Perhaps you need to train a person and they become responsible for training the rest of the staff in a certain task. Sometimes being a leader also means learning to delegate. Decide who is capable and willing to teach others and let them teach. Training or coaching people to do things the way your hospital agrees they should be done is an important aspect of leadership, especially if they have never had someone in charge before.
There is going to be a lot more work on your shoulders at the start of your new role. You will need to create protocols and standards that everyone uses if such things are not already in place. In the long term it will make your job, and your life, considerably easier.
Step 5: Ask for help
When you do not know what to do, ask for help. There is no chance that you are going to know how to do everything brilliantly, perfectly, and correctly in the first week, the first month, or sometimes even the first year.
Go to conferences, read articles, find a supportive group of peers who are in the same position as you. Join a hospital managers association or a practice management Facebook page. The options are endless.
Ask other leaders questions. Those who have been leaders longer than you may have different perspectives and different answers, and sometimes that is what you need. You need to see something from the outside and it can completely change your perspective. Or they are going to give you an answer that was right in front of you but you were so busy dealing with a problem that you did not see it. Guess what? That is OK.
Step 6: Own your mistakes
You are going to make mistakes. So will your staff and the people who lead you. Be willing to own your mistakes. Be willing to tell a staff member or team member what you did and how you have fixed it or intend to fix it. Be willing to share that. If you are willing to talk about the mistakes you have made, it shows that you are human and humble enough to know you are not perfect.
I have made many mistakes along the way but have also learned much from them. Once upon a time, I was asked to take over the accounting software and accounts payable position at a practice. I had 1 session with the person who had done that task previously. I became overwhelmed. I messed up some numbers in that program and could not seem to ask for help or admit I had a weakness. When that error came to light, I admitted it and did my best to fix it. However, the damage was done. My owner did not feel they could trust me, and I ended up leaving that hospital. I learned from that experience. I learned that it is OK to say I do not know, and it is OK to ask for help, and I am a better manager because of that.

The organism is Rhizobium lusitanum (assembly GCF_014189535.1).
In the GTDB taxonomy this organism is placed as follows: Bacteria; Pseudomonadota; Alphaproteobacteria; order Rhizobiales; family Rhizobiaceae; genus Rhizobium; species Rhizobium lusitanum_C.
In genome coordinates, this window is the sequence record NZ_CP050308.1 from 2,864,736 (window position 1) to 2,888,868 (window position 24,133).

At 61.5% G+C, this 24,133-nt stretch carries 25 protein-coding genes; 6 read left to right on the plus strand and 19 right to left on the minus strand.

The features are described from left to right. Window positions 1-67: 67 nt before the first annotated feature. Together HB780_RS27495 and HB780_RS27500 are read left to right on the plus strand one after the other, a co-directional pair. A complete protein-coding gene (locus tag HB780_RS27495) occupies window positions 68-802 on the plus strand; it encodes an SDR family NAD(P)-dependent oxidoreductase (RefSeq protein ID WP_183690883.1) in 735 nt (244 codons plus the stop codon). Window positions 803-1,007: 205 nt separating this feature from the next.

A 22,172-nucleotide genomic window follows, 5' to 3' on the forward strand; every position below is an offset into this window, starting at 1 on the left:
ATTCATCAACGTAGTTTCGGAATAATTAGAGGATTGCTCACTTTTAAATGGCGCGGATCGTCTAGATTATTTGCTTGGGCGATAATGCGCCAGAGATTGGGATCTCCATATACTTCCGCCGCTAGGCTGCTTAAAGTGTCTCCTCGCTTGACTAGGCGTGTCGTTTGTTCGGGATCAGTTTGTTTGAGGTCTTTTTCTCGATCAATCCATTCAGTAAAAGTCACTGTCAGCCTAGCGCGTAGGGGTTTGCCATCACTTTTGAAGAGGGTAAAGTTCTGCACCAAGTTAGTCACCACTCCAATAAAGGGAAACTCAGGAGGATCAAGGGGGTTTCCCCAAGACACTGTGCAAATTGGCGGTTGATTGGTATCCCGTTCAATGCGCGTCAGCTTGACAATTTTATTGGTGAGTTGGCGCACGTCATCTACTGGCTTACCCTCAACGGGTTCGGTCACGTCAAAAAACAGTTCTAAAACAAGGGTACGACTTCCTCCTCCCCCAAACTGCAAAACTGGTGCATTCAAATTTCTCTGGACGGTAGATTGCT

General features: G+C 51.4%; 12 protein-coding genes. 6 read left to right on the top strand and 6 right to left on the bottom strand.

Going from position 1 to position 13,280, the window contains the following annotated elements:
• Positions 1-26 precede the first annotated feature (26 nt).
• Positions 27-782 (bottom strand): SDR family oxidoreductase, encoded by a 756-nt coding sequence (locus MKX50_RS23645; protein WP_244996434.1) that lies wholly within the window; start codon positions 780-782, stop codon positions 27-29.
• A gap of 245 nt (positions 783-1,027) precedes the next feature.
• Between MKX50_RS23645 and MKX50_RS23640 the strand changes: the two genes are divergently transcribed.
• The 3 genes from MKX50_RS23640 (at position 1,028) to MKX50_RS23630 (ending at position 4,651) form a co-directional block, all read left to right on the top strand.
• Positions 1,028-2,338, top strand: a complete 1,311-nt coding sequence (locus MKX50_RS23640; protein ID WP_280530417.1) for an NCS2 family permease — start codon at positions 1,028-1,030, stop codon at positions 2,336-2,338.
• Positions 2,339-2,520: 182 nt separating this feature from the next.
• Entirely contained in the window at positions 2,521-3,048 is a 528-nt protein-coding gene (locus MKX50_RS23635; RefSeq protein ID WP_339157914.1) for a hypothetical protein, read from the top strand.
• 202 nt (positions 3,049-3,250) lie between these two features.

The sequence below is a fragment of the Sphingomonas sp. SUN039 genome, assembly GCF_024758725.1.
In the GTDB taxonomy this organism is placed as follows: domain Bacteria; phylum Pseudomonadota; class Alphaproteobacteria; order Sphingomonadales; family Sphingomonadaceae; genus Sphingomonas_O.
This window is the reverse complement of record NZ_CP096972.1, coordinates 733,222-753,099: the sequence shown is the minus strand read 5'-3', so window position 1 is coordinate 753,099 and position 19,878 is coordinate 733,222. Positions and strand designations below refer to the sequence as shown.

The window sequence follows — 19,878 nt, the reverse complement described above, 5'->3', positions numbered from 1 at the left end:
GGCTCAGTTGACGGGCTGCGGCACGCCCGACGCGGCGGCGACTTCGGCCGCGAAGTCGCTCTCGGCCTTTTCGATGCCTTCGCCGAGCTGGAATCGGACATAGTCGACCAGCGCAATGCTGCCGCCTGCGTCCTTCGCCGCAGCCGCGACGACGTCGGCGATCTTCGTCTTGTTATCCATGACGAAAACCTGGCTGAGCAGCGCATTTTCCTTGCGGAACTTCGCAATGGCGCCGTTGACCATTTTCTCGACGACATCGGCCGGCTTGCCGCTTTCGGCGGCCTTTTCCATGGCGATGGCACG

Step 7: Do not play favorites
The worst thing that you can do to your staff is play favorites. Everyone in your hospital, regardless of how well a person is liked or how long they have been at the hospital, should be held to the same standard. Rules are in place for a reason. If you create a policy that staff members can be no more than 5 minutes late for their shift each day, then everyone in the hospital needs to be held to that same standard. There should be a repercussion for the employee who comes into work 15 minutes after their shift starts every day. If something like that is not fixed, what kind of example are you setting for the rest of the staff? You are showing them that some rules only apply to some people, and that is not OK.
If you create a standard or rule in your practice, your job as a leader is to uphold that rule. That also means you cannot come in 15 to 20 minutes late for your shift. Lead by example—because, I promise, your staff is watching.
Step 8: Promote the positive
Celebrate victories. Often, a leadership position becomes all about correctives, or handling all the negative aspects of a job. It is a never-ending job coaching staff who need to relearn a task or be shown a different protocol. You need to look for the victories.
There needs to be a shift in thinking. Be the person who celebrates the accomplishments of others. When your technician draws blood on the first try for the 10th time in a row, celebrate that. When your kennel staff sets up a fecal correctly, celebrate that. When your reception staff handles another angry client without losing their temper, and keeps a smile on their face, celebrate that. Please be sincere. People can see through fake all day long. If you give a compliment, mean it. Do not say thank you to the employee only at the Christmas party.
Get into the habit and the mindset of promoting positivity. There is a saying, “throw kindness like confetti,” and that is a powerful statement. Be the kind of boss you want to have. Treat people how you want to be treated. Be kind. Be humble. Know that in the end, all will be well.
Jenny Matthews, CVT, CVPM, is a veterinary consultant with Matthews Veterinary Solutions in Mustang, Oklahoma.